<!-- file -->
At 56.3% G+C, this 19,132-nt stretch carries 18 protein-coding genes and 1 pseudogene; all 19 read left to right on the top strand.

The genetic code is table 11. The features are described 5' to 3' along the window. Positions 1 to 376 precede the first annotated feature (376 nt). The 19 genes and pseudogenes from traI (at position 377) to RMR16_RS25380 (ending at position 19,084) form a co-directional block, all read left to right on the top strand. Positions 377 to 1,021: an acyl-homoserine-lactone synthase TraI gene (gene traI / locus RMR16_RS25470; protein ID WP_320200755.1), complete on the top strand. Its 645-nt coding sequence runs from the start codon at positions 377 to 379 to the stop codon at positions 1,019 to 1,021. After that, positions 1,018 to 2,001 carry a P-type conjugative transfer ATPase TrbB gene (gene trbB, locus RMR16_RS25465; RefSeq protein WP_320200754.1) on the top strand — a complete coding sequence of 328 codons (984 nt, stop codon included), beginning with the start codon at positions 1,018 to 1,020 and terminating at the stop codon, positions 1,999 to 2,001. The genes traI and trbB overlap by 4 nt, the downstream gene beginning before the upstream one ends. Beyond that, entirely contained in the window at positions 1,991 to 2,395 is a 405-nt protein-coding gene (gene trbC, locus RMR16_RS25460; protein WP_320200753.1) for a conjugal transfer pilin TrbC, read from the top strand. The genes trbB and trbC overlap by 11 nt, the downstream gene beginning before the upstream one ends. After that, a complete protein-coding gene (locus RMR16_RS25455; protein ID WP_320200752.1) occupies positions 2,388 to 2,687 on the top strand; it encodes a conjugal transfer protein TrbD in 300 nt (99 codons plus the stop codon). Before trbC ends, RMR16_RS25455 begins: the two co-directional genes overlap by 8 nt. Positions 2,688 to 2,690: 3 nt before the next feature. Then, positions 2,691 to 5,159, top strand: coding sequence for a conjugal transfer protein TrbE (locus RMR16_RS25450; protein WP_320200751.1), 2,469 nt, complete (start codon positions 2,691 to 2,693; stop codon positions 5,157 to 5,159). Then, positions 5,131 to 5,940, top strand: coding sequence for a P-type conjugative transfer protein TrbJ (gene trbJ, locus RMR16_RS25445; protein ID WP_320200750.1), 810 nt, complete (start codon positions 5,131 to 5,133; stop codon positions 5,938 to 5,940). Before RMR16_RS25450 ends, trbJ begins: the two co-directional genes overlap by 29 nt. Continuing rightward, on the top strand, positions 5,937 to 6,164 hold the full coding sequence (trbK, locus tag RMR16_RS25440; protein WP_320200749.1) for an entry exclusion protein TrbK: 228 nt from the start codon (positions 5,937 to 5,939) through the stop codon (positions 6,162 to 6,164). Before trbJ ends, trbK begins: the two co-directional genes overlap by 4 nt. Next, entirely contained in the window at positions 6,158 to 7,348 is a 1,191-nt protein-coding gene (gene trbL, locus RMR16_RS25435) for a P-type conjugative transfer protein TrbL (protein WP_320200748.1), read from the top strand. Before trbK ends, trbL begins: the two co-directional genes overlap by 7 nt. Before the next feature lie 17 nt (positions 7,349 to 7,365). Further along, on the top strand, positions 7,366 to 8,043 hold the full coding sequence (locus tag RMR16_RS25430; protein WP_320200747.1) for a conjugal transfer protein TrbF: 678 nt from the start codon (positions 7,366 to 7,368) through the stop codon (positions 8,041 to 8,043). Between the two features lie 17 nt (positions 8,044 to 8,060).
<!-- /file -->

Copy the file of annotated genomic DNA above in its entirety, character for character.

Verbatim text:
At 56.3% G+C, this 19,132-nt stretch carries 18 protein-coding genes and 1 pseudogene; all 19 read left to right on the top strand.

The genetic code is table 11. The features are described 5' to 3' along the window. Positions 1 to 376 precede the first annotated feature (376 nt). The 19 genes and pseudogenes from traI (at position 377) to RMR16_RS25380 (ending at position 19,084) form a co-directional block, all read left to right on the top strand. Positions 377 to 1,021: an acyl-homoserine-lactone synthase TraI gene (gene traI / locus RMR16_RS25470; protein ID WP_320200755.1), complete on the top strand. Its 645-nt coding sequence runs from the start codon at positions 377 to 379 to the stop codon at positions 1,019 to 1,021. After that, positions 1,018 to 2,001 carry a P-type conjugative transfer ATPase TrbB gene (gene trbB, locus RMR16_RS25465; RefSeq protein WP_320200754.1) on the top strand — a complete coding sequence of 328 codons (984 nt, stop codon included), beginning with the start codon at positions 1,018 to 1,020 and terminating at the stop codon, positions 1,999 to 2,001. The genes traI and trbB overlap by 4 nt, the downstream gene beginning before the upstream one ends. Beyond that, entirely contained in the window at positions 1,991 to 2,395 is a 405-nt protein-coding gene (gene trbC, locus RMR16_RS25460; protein WP_320200753.1) for a conjugal transfer pilin TrbC, read from the top strand. The genes trbB and trbC overlap by 11 nt, the downstream gene beginning before the upstream one ends. After that, a complete protein-coding gene (locus RMR16_RS25455; protein ID WP_320200752.1) occupies positions 2,388 to 2,687 on the top strand; it encodes a conjugal transfer protein TrbD in 300 nt (99 codons plus the stop codon). Before trbC ends, RMR16_RS25455 begins: the two co-directional genes overlap by 8 nt. Positions 2,688 to 2,690: 3 nt before the next feature. Then, positions 2,691 to 5,159, top strand: coding sequence for a conjugal transfer protein TrbE (locus RMR16_RS25450; protein WP_320200751.1), 2,469 nt, complete (start codon positions 2,691 to 2,693; stop codon positions 5,157 to 5,159). Then, positions 5,131 to 5,940, top strand: coding sequence for a P-type conjugative transfer protein TrbJ (gene trbJ, locus RMR16_RS25445; protein ID WP_320200750.1), 810 nt, complete (start codon positions 5,131 to 5,133; stop codon positions 5,938 to 5,940). Before RMR16_RS25450 ends, trbJ begins: the two co-directional genes overlap by 29 nt. Continuing rightward, on the top strand, positions 5,937 to 6,164 hold the full coding sequence (trbK, locus tag RMR16_RS25440; protein WP_320200749.1) for an entry exclusion protein TrbK: 228 nt from the start codon (positions 5,937 to 5,939) through the stop codon (positions 6,162 to 6,164). Before trbJ ends, trbK begins: the two co-directional genes overlap by 4 nt. Next, entirely contained in the window at positions 6,158 to 7,348 is a 1,191-nt protein-coding gene (gene trbL, locus RMR16_RS25435) for a P-type conjugative transfer protein TrbL (protein WP_320200748.1), read from the top strand. Before trbK ends, trbL begins: the two co-directional genes overlap by 7 nt. Before the next feature lie 17 nt (positions 7,349 to 7,365). Further along, on the top strand, positions 7,366 to 8,043 hold the full coding sequence (locus tag RMR16_RS25430; protein WP_320200747.1) for a conjugal transfer protein TrbF: 678 nt from the start codon (positions 7,366 to 7,368) through the stop codon (positions 8,041 to 8,043). Between the two features lie 17 nt (positions 8,044 to 8,060).